2011 Draft first thoughts

Here are some first thoughts on the first round of the 2011 NFL draft. We’ll do a review of every team after the entire draft is complete.

New Falcon Julio Jones, via dispatch.com

*The Panthers did what they had to do in taking Cam Newton. I never understood the national questions about whether the team would actually take Newton; it became clear early on that Newton was Carolina’s guy. Yes, there is some bust potential, but there is also tremendous upside. The other thing that has shocked me about Newton is how many fans simply don’t like him. He is very divisive among the Panthers’ fanbase. Still, that’s nothing a few wins won’t cure.
*Cleveland was a big winner as it traded down from 6 to 27 so that the Falcons could take WR Julio Jones. The Browns added an extra second-round pick and fourth-round pick this year, plus 2012 first- and fourth-rounders. That’s a huge haul – especially when you compare it to the piddling return the Browns got for moving from 5 to 22 just two years ago. Cleveland ended up picking NT Phil Taylor of Baylor at 21 (giving up a third-rounder in the process), but they’re still well-equipped to make a big splash in Day 2 of the draft.
*Atlanta, meanwhile, takes a big risk on Jones. But there wasn’t another receiver on the board anywhere close to Jones, and that kind of offensive explosiveness across from Roddy White is one of Atlanta’s few gaping holes. The Falcons are gambling that they’ll be contenders once again, which will limit the value of their 2012 first-rounder. But you have to admire a contender that goes for it in this fashion.
*It looked as though the quarterback class would get incredibly crazy in this draft when the Titans took Jake Locker at No. 8. (Who would have seen that coming?) Blaine Gabbert’s draft freefall ended when the Jaguars gave up their second-rounder to move up to 10 to get him. The Vikings then were left to take the best QB on their board, Christian Ponder, at 12. We like Jacksonville’s move the best. Gabbert may never be a great quarterback, but he can be an above-average one, and top-12 signal callers are hard to find. Incumbent David Garrard is basically a league average quarterback, and Gabbert can be better. When he fell into the neighborhood of their pick, the Jaguars had to act. Locker is a great leader and the anti-Vince Young in Tennessee, but we’re still concerned about whether he can turn his potential into production. Ponder is a system-specific quarterback, and the Vikings had to reach to get him because their trade-down attempts failed. We prefer Andy Dalton (still on the board) to Ponder, but the Vikings had to get an answer at quarterback, and Ponder could be that.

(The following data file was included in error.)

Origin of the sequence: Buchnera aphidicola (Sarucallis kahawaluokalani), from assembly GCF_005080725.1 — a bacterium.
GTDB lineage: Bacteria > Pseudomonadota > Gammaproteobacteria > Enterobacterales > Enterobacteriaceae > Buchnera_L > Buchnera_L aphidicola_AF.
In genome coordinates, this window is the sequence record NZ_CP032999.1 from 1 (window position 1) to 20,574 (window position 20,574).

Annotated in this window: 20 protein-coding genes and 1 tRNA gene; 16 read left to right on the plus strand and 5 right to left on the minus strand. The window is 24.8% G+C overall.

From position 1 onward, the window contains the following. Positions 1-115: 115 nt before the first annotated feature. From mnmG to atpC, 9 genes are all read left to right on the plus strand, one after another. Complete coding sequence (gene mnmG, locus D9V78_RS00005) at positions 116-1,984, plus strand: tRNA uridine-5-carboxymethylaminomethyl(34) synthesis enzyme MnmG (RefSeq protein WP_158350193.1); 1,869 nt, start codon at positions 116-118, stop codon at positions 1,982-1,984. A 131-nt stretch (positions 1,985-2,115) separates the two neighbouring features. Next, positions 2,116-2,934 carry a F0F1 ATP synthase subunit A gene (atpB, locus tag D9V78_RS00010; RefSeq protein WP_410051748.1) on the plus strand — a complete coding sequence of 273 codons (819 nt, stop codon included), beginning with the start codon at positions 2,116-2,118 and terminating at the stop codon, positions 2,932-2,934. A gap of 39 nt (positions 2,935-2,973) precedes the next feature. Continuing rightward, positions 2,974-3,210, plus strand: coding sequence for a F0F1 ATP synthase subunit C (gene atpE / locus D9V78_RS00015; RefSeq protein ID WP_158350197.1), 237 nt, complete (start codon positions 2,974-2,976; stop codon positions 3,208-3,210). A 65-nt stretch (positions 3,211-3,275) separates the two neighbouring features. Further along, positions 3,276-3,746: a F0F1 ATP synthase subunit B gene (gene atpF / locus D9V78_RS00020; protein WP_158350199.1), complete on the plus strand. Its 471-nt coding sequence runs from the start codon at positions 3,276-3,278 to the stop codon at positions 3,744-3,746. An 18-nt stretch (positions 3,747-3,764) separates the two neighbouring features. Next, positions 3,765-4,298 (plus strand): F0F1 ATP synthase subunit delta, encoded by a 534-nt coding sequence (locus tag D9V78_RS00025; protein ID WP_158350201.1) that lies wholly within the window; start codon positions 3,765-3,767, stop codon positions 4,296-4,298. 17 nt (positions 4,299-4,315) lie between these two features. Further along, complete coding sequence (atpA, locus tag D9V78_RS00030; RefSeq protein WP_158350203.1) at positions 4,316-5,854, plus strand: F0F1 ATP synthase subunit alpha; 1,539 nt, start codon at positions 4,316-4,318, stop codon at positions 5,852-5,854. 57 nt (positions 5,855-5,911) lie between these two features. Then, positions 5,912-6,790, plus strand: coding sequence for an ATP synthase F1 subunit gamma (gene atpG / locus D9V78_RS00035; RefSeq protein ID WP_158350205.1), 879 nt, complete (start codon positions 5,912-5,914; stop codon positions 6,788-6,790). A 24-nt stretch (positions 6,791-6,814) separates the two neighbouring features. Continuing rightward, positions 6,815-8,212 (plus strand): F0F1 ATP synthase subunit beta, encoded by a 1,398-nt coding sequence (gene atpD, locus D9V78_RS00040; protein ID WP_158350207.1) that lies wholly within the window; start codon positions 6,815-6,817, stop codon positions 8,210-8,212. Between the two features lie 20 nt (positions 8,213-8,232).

*Found it funny that the 49ers took another Al Smith in the first round. As we posted on Twitter, they can only hope Aldon (a pass-rusher out of Missouri) turns out to be a better investment than Alex was.